Leaders of New York’s legislature have decided to tighten rent control in New York City. They also will change the law to make it harder for landlords across the state to get rid of tenants who don’t pay their rent, or violate their leases, if those tenants can’t find similar housing in the “same neighborhood.”

Economists expect this legislation to reduce the construction of rental housing in coming years, making housing shortages worse. As Clifford Asness notes, “Rent control being harmful is one of the increasingly rare things most economists across the political spectrum agree on. So, when in 15 years the housing stock is in much worse shape because of this, we already know why.” Landlords were “shocked” by Tuesday’s deal, which was far more severe against landlords than they expected, reports the New York Times.

“We thought the governor would help moderate some of the more ridiculous proposals,” said Jay Martin, the executive director of the Community Housing Improvement Program, a trade association representing about 4,000 building owners. “That did not happen.” “It seems to be that the democratic socialist wing of the Democratic Party is in full control of the state government,” Mr. Martin added. “I think this is the official declaration of that.”

The proposals are sure to become law, since they enjoy the support of New York Governor Andrew Cuomo (D) and the Democratic leaders of both chambers of the state legislature.

Landlords warned that removing incentives for them to renovate buildings by not allowing them to recoup renovation costs with higher rent would lead to worse housing conditions and quality. “You will see a slow erosion in the quality of housing going out in three or four years,” said Joseph Strasburg, the president of the Rent Stabilization Association, which represents 25,000 landlords.

Rent hikes based on building improvements will be curbed under the new rent-control law. Landlords have been able to increase rents in regulated apartments by up to six percent per year if they made improvements that “directly or indirectly” benefited all tenants. That increase will now be capped at two percent. Rent hikes that were permitted if landlords renovated or improved individual apartments will also now be limited.

The Real Estate Board of New York predicted that building owners would no longer have an incentive to invest in their rent-regulated units. Taxpayers for an Affordable New York said the legislation “will lead to disinvestment in the city’s private sector rental stock, consigning hundreds of thousands of rent-regulated tenants to living in buildings that are likely to fall into disrepair.”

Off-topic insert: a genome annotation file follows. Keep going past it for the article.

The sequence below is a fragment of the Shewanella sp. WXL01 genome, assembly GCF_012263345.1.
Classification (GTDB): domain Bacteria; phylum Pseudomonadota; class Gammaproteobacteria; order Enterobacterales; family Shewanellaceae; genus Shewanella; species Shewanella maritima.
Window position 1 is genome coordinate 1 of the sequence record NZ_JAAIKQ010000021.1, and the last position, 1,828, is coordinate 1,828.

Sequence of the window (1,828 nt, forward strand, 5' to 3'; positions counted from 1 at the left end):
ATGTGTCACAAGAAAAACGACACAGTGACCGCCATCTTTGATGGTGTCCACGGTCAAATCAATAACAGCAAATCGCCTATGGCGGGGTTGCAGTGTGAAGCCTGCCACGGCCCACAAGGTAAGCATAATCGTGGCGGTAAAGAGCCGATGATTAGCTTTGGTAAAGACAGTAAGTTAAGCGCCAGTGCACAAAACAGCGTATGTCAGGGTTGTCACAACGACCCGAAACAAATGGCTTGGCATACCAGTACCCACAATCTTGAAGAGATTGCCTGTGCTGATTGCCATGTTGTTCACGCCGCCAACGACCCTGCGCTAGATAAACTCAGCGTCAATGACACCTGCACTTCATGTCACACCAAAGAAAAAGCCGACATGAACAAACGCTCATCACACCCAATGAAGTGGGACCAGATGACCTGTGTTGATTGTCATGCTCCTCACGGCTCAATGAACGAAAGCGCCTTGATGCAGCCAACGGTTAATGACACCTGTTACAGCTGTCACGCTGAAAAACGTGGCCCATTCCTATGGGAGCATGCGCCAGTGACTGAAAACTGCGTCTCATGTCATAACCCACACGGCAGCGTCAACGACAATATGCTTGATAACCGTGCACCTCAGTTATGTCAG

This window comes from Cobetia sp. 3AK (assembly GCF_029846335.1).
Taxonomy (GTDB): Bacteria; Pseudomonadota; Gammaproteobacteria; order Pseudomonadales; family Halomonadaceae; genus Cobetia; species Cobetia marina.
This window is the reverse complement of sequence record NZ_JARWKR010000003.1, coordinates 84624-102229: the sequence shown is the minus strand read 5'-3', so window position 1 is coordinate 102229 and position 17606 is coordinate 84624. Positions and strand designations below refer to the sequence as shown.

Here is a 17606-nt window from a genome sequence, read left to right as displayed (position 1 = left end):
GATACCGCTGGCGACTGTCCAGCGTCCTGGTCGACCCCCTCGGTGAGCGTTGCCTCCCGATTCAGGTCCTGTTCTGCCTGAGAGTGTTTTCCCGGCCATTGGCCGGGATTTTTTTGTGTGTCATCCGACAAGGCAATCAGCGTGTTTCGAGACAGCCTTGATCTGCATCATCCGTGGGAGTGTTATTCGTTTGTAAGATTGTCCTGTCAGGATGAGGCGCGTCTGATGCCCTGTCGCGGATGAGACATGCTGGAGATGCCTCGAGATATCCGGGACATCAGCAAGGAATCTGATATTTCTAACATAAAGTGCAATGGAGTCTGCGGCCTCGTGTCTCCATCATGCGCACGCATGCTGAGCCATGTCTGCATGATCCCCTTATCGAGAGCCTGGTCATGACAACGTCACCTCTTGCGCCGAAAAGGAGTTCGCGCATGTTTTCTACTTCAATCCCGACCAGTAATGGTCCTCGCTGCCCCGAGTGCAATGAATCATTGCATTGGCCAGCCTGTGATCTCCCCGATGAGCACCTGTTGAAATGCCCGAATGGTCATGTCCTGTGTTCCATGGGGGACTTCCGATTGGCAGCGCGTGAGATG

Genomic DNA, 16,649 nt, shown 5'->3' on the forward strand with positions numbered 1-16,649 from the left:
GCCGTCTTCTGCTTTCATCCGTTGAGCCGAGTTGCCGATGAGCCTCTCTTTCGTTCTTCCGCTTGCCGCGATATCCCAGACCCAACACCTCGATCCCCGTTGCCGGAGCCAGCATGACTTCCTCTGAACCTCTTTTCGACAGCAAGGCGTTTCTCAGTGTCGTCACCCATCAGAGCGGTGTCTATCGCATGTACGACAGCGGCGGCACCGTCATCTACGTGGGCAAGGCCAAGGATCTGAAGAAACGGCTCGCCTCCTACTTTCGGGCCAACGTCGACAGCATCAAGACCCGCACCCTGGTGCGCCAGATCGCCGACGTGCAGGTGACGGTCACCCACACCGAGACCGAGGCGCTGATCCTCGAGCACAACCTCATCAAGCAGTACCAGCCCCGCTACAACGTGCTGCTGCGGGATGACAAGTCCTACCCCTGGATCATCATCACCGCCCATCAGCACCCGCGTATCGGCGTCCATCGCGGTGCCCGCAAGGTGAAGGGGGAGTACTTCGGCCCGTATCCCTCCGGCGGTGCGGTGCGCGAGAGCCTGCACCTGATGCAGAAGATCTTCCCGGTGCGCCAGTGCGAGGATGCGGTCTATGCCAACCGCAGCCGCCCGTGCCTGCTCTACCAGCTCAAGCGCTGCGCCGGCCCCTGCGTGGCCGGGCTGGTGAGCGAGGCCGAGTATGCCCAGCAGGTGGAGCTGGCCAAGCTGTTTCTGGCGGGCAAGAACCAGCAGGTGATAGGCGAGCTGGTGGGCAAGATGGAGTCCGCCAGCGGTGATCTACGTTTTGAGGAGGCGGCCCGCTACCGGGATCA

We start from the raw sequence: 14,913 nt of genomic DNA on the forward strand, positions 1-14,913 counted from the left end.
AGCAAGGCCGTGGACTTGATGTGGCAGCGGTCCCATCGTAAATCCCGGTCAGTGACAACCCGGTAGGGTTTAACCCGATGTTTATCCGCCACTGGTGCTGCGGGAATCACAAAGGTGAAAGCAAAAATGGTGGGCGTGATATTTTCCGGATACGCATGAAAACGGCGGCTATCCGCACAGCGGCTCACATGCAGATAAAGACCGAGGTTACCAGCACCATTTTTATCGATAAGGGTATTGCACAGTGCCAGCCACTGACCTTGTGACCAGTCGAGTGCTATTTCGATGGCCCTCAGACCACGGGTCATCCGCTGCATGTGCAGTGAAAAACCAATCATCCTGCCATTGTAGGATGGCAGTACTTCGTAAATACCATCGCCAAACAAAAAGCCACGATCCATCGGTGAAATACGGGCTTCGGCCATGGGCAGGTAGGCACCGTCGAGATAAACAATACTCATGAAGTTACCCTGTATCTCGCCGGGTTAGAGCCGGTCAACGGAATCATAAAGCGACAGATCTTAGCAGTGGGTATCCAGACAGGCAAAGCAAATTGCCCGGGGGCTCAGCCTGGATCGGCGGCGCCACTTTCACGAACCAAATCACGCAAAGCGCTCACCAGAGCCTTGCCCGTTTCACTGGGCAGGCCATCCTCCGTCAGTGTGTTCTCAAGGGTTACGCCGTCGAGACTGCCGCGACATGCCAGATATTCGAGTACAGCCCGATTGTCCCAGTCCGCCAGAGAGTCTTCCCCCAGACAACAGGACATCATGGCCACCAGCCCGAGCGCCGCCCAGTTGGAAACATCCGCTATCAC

As the New York Post notes, “lawmakers have added an onerous provision for property owners. They’re expanding the housing court’s authority to postpone an eviction for a year — usually because the tenant isn’t paying rent — ‘if the tenant cannot find a similar suitable dwelling in the same neighborhood.’” The new rent-control law also contains multiple other major changes harmful to property owners.

Economists say rent controls are destructive. In a 1990 poll, 93 percent of them agreed that rent control “reduces the quantity and quality of housing available.” Not even left-leaning economists support rent-control: The left-of-center Swedish economist Assar Lindbeck said that “next to bombing, rent control seems in many cases to be the most efficient technique so far known for destroying cities.”

But rent control is expanding as Democratic Party officials increasingly support it — such as in Oregon, which adopted statewide rent control earlier this year.

Former business school professor John Cochrane explains what’s wrong with rent control at The Grumpy Economist. As he observes:

there is a very long list of documented harms that rent control causes. It provides a strong disincentive to build more rental housing. It drives landlords to reduce spending on maintaining their units until the quality of the housing has drawn down to the point where it matches the allowed rent. And thus by reducing property values, it reduces property tax revenues. It reduces mobility for renters, causing them to stay in their rent-controlled housing rather than move when a better job or the needs of their family require it. It misallocates the total housing stock by encouraging people to stay in housing that doesn’t match their needs. It encourages rental property owners to convert apartments to condominiums, thereby reducing the rental housing stock. It inevitably leads to a “cluster” of regulations piled on top to try to legislate away all of rent control’s problems. And it doesn’t help the people with the greatest need, but rather the people most capable of gaming the system.

This article was republished with permission from Liberty Unyielding. Read the original article here.

Image Credit: Pat Arnow [CC BY-SA 2.0, via Flickr]